What is the sense of learning - Understanding multisensory learning

What is the sense of learning – Understanding multisensory learning

Multisensory Learning

From the What Every Parent Needs to Know set of talks and materials


What are the senses involved in learning? How can you begin to understand multisensory learning in your child? During early childhood, children learn and experience more than at any other time of their lives.  Forging connections deep within their brain, determining how they will grow up to think, feel and behave.  And they are receiving these experiences of learning through their senses – multisensory learning in action.

Through every object they touch, every image they see and every sound they hear. Through the flavours they taste and the smells they are detecting, memories are formed and messages are sent.  All these sensory inputs are processed in the cerebral cortex, at the front of the brain. Along with their thoughts and feelings.  This explains why our senses are so powerful at triggering our emotions, and why understanding multisensory learning is so important.

When multiple senses are involved in an experience, more connections are made

So, think for a moment of the experiences you offer your child and the senses that they engage.  Imagine slicing open a juicy orange, the vibrant colours, the smell, the juice trickling through their fingers as they grasp its slippery texture before tasting it – now compare this to offering them a plastic one.  When we are actively understanding multisensory learning, we can make much more sense of it.

Multisensory learning is hugely powerful and is why young children make such good use of it, especially during the early years when critical growth is occurring.  Raised in a sensory rich environment, children develop brains more densely packed with connections. And any core experiences missed during this vital time are not easily made up for in later life.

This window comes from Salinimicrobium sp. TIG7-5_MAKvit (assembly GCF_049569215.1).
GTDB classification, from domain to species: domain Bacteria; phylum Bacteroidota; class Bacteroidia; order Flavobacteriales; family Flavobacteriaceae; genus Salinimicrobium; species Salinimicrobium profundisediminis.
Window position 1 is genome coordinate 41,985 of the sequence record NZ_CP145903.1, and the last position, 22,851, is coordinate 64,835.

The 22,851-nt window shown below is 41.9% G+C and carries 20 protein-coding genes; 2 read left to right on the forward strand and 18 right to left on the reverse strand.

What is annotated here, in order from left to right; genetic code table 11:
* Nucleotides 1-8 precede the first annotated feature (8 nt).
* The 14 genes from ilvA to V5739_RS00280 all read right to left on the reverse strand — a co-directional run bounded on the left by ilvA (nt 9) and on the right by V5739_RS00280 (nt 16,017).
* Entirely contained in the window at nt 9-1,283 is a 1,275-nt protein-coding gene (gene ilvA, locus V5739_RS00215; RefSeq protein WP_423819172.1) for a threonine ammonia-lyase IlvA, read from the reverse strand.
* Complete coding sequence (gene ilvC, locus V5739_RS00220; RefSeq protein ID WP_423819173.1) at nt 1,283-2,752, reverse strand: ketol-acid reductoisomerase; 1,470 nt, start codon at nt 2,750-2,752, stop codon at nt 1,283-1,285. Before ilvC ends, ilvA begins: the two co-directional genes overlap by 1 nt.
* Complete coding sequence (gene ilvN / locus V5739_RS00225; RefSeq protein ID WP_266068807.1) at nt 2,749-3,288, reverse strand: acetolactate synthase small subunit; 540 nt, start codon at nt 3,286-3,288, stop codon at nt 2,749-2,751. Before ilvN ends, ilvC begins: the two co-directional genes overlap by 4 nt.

No toy or resource is as valuable as the time, engagement and understanding that you can offer them.  

Every moment of these precious years should be cherished and seen for the connections that you can offer them.  So, turn off the screen and have a conversation.  Look into their eyes and really connect – even during a nappy change.  Find time each day to eat together or share a story. 

When you appreciate just how engaged their young brains are, you can respect their powerful drives to explore and understand the world.  You can also see how important it is that you facilitate the opportunities they need.  Helping them to gain meaningful experiences, to investigate and to feel the result of their actions.

As you spend time with your child, be careful not to dampen their motivations

Children are not only learning – they are learning about their desire to learn.  When you meet these desires with disapproval, you are simply teaching them not to bother – even when this means additional washing.

  • Allow your child time and opportunity to explore at their own pace
  • Avoid correcting their efforts when they differ from what you expected
  • Allow them to develop their social and communication skills
  • Offer varied opportunities within rich and varied environments
  • Offer them permission to investigate, trying things out just to see what happens.

And as you do so…

  • Consider whether their touch, sight or hearing, or their sense of taste or smell are being engaged… or could they be?

Childhood, and especially early childhood when much of this growth is occurring, lasts such a short period of time.  So, engage with your child, and consider all their senses as they fully explore every experience.


Dr Kathryn Peckham is an Early Childhood Consultant, author and researcher and the founder of Nurturing Childhoods.  Providing all the knowledge, understanding and support you need to nurture your growing child.   www.nurturingchildhoods.co.uk

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